Nada Rudan is most relaxed when painting, a skill she discovered at the age of 87 and culminating this summer in an exhibition of her artwork — to mark her 100th birthday.
Bosnian native Rudan says she started to paint at a late age to keep herself busy and now finds the days are often too short to fit in everything she planned to do. Her daily routine is to paint for three hours in the morning and two hours in the afternoon, when she is at home.
“I don’t know what boredom means, I don’t know what depression means, I always find something to do,” she says.
Her independent spirit, good health and love of travel help.
After her exhibition in Sarajevo in late June, Rudan left for a month’s holiday on the Adriatic coast and then travelled on to Germany where her daughter lives.
“I am determined not to become a burden to my children,” the mother of two, grandmother of three and great grand mother of four children told Reuters in her spacious home in central Sarajevo, surrounded by some of her estimated 200 paintings.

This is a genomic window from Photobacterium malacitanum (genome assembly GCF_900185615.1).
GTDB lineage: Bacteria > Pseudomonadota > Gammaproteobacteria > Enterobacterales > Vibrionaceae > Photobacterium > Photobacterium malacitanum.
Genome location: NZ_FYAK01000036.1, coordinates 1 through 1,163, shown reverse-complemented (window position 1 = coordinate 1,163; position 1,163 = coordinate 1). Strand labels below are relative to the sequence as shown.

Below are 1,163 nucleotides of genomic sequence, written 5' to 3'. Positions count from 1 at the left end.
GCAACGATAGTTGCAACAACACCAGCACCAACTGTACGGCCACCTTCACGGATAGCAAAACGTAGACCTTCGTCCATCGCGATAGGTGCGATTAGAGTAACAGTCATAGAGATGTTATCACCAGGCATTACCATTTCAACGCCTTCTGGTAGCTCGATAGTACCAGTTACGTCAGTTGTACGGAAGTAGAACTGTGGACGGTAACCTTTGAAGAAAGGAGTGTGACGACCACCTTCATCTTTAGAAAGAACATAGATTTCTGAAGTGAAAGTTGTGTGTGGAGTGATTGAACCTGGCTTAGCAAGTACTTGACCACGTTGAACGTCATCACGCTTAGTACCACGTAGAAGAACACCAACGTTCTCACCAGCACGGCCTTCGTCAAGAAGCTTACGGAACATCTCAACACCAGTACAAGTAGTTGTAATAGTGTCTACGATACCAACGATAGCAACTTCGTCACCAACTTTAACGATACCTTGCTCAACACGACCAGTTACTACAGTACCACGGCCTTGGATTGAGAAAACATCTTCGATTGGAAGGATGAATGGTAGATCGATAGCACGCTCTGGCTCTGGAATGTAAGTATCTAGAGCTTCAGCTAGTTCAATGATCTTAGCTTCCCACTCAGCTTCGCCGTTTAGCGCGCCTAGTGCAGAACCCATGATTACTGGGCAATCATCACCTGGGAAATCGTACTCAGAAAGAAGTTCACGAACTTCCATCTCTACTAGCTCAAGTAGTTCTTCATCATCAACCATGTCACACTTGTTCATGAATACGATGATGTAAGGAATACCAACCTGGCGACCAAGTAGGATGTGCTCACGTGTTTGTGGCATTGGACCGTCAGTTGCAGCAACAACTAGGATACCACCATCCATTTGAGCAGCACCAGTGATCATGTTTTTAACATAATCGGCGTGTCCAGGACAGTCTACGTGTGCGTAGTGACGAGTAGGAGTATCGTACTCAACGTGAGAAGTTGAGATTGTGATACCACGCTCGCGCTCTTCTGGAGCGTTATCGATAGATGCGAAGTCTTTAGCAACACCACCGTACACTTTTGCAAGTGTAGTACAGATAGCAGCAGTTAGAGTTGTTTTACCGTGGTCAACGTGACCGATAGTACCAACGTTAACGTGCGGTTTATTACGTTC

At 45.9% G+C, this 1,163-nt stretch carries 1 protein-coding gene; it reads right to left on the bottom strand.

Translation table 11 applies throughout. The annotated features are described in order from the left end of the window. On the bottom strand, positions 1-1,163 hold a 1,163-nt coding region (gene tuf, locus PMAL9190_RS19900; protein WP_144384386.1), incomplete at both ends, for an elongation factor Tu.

“And I am calm, I don’t want to be nervous, I always think first and then act,” says Rudan, who made a living as a dressmaker, keeping on “selected customers” until she was 85.
“I am still in a good health, my hands are stable, my eyes serve me well,” she says, adding that she rarely wears glasses when painting.
She speaks fondly about frequent travels with her children and grandchildren over the past decades. After her husband died in 1999, Rudan visited the United States, central America and numerous European countries, and those journeys inspired many of her paintings, such as a volcano in Hawaii or pyramids in Mexico.
She visited Hollywood at the age of 95, and was allowed to enter the theatre where the Academy Awards ceremony takes place. “That was such a treat!”
Rudan likes to paint nature most of all and uses acrylic colours “because they don’t smell”.
She considers herself an “amateur” rather than a “true artist”, but is very proud that all her family, friends and neighbours came to her exhibition.
“You have to be positive in life and hope for the best, there will always be a solution,” says Rudan, who survived both World War Two and the 1992-1995 siege of Sarajevo by Bosnian Serb forces. — Reuters